A growing gap in the transition of inventions from research labs to market is slowing the development and scale-up of new hardware technologies in the United States. This is particularly evident in complex microelectronics advancements, in which U.S. leadership has lagged. A workshop on semiconductor technology translation and hard-tech startups recently gathered stakeholders from across the country to analyze this challenge and propose solutions.
Presented jointly last month by MIT, the State University of New York (SUNY), and Rensselaer Polytechnic Institute (RPI), the virtual event brought together academic researchers, members of industry, venture capital firms, state and federal agencies, nonprofit organizations, venture accelerators, and startups for a wide-ranging conversation on how to recapture U.S. leadership.
In his opening remarks, MIT Provost Martin Schmidt challenged the speakers and attendees to seize the moment. “We need to think boldly, act decisively, be prepared to reinvent our practices, and not be encumbered by old models of engagement,” said Schmidt, who will assume the presidency of RPI in July. “This workshop will tackle one area that is ripe for work, and that is the process by which we bring the work of academia to have impact through commercialization.”
An audience of 632 individuals joined the 30 invited speakers for a discussion across four sessions: innovation ecosystems, stakeholder perspectives, preparing proto-companies and startups, and startup experiences and shared facilities.“It takes a village to grow a fledgling idea into a prototype that can then become a product that will hopefully reach millions,” said Vladimir Bulović, the Fariborz Maseeh Professor in Emerging Technology, faculty director of MIT.nano, and workshop co-organizer. “Starting and sustaining more hard-tech startups will generate more technology and more new jobs, which will benefit the established industry partners, nurture new industries, and lead to the resurgence of U.S. leadership in microelectronics.”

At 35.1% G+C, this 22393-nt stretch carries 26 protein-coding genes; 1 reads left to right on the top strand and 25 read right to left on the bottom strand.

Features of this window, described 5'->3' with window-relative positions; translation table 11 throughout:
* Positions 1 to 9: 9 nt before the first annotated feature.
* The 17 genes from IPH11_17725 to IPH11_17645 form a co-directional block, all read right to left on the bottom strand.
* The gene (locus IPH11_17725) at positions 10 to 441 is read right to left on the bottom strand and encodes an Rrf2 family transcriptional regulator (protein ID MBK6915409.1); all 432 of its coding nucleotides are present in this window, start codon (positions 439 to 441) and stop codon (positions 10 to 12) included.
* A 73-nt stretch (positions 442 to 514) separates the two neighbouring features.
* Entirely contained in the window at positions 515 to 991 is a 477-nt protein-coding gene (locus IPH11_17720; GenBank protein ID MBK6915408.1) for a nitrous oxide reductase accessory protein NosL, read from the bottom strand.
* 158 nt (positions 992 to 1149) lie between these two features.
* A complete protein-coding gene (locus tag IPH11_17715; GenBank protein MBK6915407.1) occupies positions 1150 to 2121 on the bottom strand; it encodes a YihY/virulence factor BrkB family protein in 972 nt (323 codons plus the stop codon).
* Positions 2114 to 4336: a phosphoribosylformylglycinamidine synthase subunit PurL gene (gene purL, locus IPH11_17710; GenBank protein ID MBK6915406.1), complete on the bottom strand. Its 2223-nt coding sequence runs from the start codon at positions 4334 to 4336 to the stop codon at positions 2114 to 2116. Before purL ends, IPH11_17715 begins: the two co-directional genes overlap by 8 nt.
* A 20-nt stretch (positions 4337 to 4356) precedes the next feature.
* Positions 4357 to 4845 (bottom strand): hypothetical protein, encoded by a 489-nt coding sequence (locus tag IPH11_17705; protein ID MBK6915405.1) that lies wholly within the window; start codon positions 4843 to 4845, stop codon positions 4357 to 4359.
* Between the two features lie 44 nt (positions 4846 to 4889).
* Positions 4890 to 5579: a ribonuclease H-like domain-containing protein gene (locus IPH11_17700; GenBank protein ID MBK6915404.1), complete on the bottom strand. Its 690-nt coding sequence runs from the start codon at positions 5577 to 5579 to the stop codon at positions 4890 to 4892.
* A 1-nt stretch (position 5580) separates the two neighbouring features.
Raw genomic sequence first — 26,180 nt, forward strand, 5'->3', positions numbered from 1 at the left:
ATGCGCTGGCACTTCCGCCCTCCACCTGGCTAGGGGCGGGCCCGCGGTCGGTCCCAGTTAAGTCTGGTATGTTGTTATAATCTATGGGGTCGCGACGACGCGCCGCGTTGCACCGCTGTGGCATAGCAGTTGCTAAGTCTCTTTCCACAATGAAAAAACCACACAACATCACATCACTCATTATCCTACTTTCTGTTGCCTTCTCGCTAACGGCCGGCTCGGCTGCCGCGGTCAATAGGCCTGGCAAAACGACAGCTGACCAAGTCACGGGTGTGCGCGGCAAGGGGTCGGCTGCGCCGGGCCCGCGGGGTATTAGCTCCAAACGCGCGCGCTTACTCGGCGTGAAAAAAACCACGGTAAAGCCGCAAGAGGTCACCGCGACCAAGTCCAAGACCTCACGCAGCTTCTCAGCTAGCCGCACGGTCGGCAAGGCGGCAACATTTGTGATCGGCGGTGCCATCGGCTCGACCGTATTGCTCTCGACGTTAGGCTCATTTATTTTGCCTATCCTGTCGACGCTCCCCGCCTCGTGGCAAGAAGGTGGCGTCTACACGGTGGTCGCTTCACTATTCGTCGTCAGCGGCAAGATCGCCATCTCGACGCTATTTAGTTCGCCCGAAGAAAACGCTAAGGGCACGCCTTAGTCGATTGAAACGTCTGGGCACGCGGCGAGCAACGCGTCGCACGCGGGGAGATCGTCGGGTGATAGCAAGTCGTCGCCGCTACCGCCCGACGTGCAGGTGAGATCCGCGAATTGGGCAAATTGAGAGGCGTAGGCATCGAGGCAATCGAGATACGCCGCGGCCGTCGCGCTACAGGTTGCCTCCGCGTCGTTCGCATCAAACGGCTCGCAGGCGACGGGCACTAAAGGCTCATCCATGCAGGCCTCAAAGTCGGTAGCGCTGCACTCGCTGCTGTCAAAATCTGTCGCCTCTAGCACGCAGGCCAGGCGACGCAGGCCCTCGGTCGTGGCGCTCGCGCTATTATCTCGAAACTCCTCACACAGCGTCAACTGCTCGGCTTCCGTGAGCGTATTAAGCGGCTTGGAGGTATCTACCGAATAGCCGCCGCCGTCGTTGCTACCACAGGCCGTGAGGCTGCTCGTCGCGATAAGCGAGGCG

An environment built for success
What contributes to a thriving innovation ecosystem — and how do we create one for hard-tech? Fiona Murray, the William Porter (1967) Professor of Entrepreneurship and associate dean of innovation and inclusion at the MIT Sloan School of Management, suggested three main characteristics: strategic focus, a system of key resources for founders such as human talent and funding, and stakeholder connectivity — a community purposely built around the priority areas.